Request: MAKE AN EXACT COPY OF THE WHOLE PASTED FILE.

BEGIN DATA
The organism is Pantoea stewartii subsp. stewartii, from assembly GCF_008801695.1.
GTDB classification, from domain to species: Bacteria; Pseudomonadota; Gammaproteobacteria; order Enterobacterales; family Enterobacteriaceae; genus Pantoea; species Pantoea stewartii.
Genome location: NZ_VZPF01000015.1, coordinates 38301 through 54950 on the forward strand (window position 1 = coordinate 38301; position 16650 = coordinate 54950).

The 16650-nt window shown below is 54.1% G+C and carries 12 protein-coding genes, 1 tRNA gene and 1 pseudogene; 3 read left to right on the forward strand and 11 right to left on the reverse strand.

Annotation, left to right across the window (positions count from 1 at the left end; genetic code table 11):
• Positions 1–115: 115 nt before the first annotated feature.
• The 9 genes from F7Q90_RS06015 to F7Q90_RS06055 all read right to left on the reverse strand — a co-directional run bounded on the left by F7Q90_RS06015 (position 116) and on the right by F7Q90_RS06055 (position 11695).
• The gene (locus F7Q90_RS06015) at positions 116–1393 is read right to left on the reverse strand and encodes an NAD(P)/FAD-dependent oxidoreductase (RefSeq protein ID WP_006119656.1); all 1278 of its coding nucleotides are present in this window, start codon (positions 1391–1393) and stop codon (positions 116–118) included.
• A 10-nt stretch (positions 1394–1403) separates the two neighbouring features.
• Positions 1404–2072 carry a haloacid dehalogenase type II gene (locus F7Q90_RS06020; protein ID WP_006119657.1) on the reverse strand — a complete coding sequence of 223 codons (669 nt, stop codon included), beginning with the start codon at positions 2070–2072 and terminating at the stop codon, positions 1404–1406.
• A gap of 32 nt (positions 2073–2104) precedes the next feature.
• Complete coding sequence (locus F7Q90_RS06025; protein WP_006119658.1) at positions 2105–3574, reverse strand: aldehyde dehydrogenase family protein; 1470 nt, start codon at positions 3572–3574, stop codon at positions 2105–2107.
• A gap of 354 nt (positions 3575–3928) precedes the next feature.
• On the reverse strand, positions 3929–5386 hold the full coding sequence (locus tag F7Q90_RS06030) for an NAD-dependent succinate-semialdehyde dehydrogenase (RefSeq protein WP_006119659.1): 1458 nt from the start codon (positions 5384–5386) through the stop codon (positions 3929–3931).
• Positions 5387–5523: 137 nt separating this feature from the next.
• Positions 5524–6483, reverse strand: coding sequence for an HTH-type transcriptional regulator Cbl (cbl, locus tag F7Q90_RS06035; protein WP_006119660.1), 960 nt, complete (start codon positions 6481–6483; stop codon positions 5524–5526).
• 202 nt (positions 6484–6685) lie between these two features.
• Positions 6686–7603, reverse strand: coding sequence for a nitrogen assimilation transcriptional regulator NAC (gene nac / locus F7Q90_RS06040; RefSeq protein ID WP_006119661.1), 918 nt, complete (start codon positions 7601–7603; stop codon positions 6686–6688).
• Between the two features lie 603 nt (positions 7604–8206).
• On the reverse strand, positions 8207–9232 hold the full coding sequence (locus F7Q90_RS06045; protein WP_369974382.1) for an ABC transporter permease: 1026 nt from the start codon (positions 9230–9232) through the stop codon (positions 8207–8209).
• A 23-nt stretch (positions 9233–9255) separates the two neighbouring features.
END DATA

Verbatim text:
The organism is Pantoea stewartii subsp. stewartii, from assembly GCF_008801695.1.
GTDB classification, from domain to species: Bacteria; Pseudomonadota; Gammaproteobacteria; order Enterobacterales; family Enterobacteriaceae; genus Pantoea; species Pantoea stewartii.
Genome location: NZ_VZPF01000015.1, coordinates 38301 through 54950 on the forward strand (window position 1 = coordinate 38301; position 16650 = coordinate 54950).

The 16650-nt window shown below is 54.1% G+C and carries 12 protein-coding genes, 1 tRNA gene and 1 pseudogene; 3 read left to right on the forward strand and 11 right to left on the reverse strand.

Annotation, left to right across the window (positions count from 1 at the left end; genetic code table 11):
• Positions 1–115: 115 nt before the first annotated feature.
• The 9 genes from F7Q90_RS06015 to F7Q90_RS06055 all read right to left on the reverse strand — a co-directional run bounded on the left by F7Q90_RS06015 (position 116) and on the right by F7Q90_RS06055 (position 11695).
• The gene (locus F7Q90_RS06015) at positions 116–1393 is read right to left on the reverse strand and encodes an NAD(P)/FAD-dependent oxidoreductase (RefSeq protein ID WP_006119656.1); all 1278 of its coding nucleotides are present in this window, start codon (positions 1391–1393) and stop codon (positions 116–118) included.
• A 10-nt stretch (positions 1394–1403) separates the two neighbouring features.
• Positions 1404–2072 carry a haloacid dehalogenase type II gene (locus F7Q90_RS06020; protein ID WP_006119657.1) on the reverse strand — a complete coding sequence of 223 codons (669 nt, stop codon included), beginning with the start codon at positions 2070–2072 and terminating at the stop codon, positions 1404–1406.
• A gap of 32 nt (positions 2073–2104) precedes the next feature.
• Complete coding sequence (locus F7Q90_RS06025; protein WP_006119658.1) at positions 2105–3574, reverse strand: aldehyde dehydrogenase family protein; 1470 nt, start codon at positions 3572–3574, stop codon at positions 2105–2107.
• A gap of 354 nt (positions 3575–3928) precedes the next feature.
• On the reverse strand, positions 3929–5386 hold the full coding sequence (locus tag F7Q90_RS06030) for an NAD-dependent succinate-semialdehyde dehydrogenase (RefSeq protein WP_006119659.1): 1458 nt from the start codon (positions 5384–5386) through the stop codon (positions 3929–3931).
• Positions 5387–5523: 137 nt separating this feature from the next.
• Positions 5524–6483, reverse strand: coding sequence for an HTH-type transcriptional regulator Cbl (cbl, locus tag F7Q90_RS06035; protein WP_006119660.1), 960 nt, complete (start codon positions 6481–6483; stop codon positions 5524–5526).
• 202 nt (positions 6484–6685) lie between these two features.
• Positions 6686–7603, reverse strand: coding sequence for a nitrogen assimilation transcriptional regulator NAC (gene nac / locus F7Q90_RS06040; RefSeq protein ID WP_006119661.1), 918 nt, complete (start codon positions 7601–7603; stop codon positions 6686–6688).
• Between the two features lie 603 nt (positions 7604–8206).
• On the reverse strand, positions 8207–9232 hold the full coding sequence (locus F7Q90_RS06045; protein WP_369974382.1) for an ABC transporter permease: 1026 nt from the start codon (positions 9230–9232) through the stop codon (positions 8207–8209).
• A 23-nt stretch (positions 9233–9255) separates the two neighbouring features.